Inspector General To Reexamine NIH Conflict-of-Interest Cases, Oversight
The Health and Human Services department is reexamining the cases of 103 scientists exonerated by the National Institutes of Health after they failed to disclose their outside financial ties to private industry, the Associated Press reported last week. The inspector general’s investigation will include a review of the agency’s new conflict-of-interest rules, which were adopted in the wake of a 2003 Los Angeles Times investigation. That report turned up a half dozen senior scientists at NIH who earned hundreds of thousands of dollars a year from their outside dealings with private drug and medical device companies. At least one, Trey Sunderland, who headed the agency’s geriatric psychiatry branch, last December pleaded guilty to failing to report over $500,000 in outside income from Pfizer Inc. He agreed to forfeit $300,000 while spending two years on supervised probation.
Meanwhile, Inspector General Daniel Levinson told Rep. John Dingell, chairman of the House Energy and Commerce Committee, that he will also investigate NIH’s oversight of conflict-of-interest policies at the universities and non-profit research institutions that receive 80 percent of the agency’s $28 billion budget. While NIH requires institutions receiving grants to adopt such policies, the agency conducts virtually no oversight and has no rules regulating the behavior of government grant recipients who double dip on industry payrolls.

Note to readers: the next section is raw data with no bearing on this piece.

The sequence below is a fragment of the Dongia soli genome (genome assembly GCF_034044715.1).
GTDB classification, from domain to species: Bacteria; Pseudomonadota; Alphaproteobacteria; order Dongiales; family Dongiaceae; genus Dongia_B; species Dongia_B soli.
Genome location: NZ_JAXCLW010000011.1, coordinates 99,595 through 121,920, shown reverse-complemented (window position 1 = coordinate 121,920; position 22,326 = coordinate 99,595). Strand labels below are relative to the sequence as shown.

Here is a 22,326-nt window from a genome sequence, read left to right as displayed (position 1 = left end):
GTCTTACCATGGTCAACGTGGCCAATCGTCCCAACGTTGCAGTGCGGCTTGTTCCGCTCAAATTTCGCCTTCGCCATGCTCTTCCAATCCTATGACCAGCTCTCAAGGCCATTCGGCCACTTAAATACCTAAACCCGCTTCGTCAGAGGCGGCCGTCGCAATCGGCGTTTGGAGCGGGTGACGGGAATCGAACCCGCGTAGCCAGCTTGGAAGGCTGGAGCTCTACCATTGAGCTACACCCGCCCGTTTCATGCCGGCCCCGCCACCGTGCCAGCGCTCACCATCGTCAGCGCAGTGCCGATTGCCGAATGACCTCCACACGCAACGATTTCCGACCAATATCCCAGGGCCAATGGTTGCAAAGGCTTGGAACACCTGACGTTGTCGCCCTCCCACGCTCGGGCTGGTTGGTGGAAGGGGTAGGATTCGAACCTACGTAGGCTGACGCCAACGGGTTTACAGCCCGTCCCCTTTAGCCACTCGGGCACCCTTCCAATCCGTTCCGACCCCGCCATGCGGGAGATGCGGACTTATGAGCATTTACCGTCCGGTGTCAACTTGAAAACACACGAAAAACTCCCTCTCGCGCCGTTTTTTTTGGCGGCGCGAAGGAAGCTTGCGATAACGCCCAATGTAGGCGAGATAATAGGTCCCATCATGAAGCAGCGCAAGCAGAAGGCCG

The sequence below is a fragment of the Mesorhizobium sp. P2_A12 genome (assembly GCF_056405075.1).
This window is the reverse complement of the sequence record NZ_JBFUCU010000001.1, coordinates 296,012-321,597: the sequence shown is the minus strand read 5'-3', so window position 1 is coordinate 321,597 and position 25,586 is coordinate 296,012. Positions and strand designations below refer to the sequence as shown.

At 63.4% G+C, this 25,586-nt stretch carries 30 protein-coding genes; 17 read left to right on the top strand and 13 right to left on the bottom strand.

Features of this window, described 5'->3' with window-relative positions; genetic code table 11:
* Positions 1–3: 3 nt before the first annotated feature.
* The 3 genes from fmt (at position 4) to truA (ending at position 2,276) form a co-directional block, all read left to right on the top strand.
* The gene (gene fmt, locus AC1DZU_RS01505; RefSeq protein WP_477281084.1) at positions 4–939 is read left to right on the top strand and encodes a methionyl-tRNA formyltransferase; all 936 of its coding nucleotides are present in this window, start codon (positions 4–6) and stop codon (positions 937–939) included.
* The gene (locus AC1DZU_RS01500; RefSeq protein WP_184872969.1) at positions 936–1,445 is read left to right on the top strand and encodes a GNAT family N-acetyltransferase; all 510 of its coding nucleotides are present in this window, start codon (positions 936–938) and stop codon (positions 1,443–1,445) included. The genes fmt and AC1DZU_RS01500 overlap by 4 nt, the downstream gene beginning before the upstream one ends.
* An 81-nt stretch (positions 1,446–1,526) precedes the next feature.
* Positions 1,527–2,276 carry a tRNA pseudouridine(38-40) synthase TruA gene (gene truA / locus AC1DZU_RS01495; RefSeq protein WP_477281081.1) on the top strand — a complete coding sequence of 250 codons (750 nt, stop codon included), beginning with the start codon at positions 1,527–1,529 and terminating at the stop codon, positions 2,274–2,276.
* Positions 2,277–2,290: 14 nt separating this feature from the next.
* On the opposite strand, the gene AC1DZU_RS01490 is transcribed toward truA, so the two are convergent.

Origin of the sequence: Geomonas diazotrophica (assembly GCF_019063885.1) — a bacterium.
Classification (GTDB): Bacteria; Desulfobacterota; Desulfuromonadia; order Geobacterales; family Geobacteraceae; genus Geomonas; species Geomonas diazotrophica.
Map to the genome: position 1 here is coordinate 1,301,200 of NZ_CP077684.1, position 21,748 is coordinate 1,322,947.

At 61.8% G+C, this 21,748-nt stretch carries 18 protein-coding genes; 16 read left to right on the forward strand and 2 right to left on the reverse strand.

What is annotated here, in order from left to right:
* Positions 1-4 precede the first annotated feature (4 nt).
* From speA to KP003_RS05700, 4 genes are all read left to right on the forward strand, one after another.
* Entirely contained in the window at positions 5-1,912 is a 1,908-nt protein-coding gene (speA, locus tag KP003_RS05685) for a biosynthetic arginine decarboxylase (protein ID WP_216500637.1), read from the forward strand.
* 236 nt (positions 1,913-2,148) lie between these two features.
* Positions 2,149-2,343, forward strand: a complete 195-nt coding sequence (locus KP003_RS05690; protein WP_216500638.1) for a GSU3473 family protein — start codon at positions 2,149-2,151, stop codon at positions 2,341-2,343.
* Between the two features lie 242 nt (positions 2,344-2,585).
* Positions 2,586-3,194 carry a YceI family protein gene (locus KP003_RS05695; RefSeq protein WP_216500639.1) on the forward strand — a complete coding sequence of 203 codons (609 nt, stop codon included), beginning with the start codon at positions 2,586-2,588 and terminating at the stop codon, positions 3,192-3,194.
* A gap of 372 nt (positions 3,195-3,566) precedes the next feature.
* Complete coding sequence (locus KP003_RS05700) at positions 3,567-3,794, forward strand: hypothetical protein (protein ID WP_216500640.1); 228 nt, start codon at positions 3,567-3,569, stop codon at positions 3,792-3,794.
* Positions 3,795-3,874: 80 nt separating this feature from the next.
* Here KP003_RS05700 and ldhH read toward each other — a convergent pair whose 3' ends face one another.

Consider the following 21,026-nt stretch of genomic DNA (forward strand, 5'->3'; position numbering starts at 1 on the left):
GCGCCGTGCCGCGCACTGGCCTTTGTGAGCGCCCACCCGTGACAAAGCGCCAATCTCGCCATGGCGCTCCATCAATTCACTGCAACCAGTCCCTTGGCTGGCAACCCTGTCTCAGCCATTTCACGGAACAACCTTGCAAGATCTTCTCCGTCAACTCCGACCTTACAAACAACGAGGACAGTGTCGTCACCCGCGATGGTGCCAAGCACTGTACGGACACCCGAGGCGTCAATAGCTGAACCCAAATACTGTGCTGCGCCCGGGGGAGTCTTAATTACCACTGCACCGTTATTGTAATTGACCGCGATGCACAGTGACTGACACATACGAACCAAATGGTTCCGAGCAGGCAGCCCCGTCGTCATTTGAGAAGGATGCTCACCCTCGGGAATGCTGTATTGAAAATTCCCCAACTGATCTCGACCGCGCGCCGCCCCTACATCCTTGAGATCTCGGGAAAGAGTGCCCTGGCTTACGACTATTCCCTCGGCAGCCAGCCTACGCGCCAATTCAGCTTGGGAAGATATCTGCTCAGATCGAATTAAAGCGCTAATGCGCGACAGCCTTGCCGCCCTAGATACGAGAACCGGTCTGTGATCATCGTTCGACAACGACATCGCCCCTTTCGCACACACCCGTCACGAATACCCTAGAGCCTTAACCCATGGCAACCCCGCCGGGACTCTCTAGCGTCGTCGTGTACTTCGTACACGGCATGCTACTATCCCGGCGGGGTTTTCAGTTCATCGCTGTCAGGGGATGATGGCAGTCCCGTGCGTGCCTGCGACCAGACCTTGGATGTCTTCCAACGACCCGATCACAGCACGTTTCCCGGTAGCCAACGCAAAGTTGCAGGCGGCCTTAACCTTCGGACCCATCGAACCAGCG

FDA Okays Conflicts on Committee Considering Merck’s New Pain Pill
The Food and Drug Administration last week gave three scientists, including two with financial ties to Merck, permission to serve on an advisory committee and to vote on the fate of the company’s new Cox-2 inhibitor pain pill. The Arthritis Drugs Advisory Committee will consider Arcoxia (etoricoxib) when it meets later this month. Preliminary clinical trial data released by the company last year indicated Arcoxia raises blood pressure in some patients, but does not result in the same heart attack risk as Vioxx, the Cox-2 inhibitor Merck removed from the market in late 2004.
According to agency documents that were released last week, the committee will include Robert Levine, a gastroenterologist at the State University of New York, who owns between $25,000 and $50,000 in Merck stock. The FDA identified four gastroenterologists willing to take the slot, but two had more extensive conflicts than Levine. The FDA also granted a waiver to Kenneth Saag, a rheumatologist at the University of Alabama at Birmingham, who receives somewhere between $10,000 and $50,000 a year from Merck. Saag, the FDA said, is expert in analyzing large databases (Merck has tested the drug in over 35,000 patients) and the agency “was unable to find anyone as qualified.” However, the agency admitted that it only scrutinized its current roster of advisers and employees of the National Institutes of Health to identify candidates. Committee chair Dennis Turk, an anesthesiology professor at the University of Washington, also received a waiver for the $10,000 a year or less he earns from a company that competes with Merck on unrelated issues.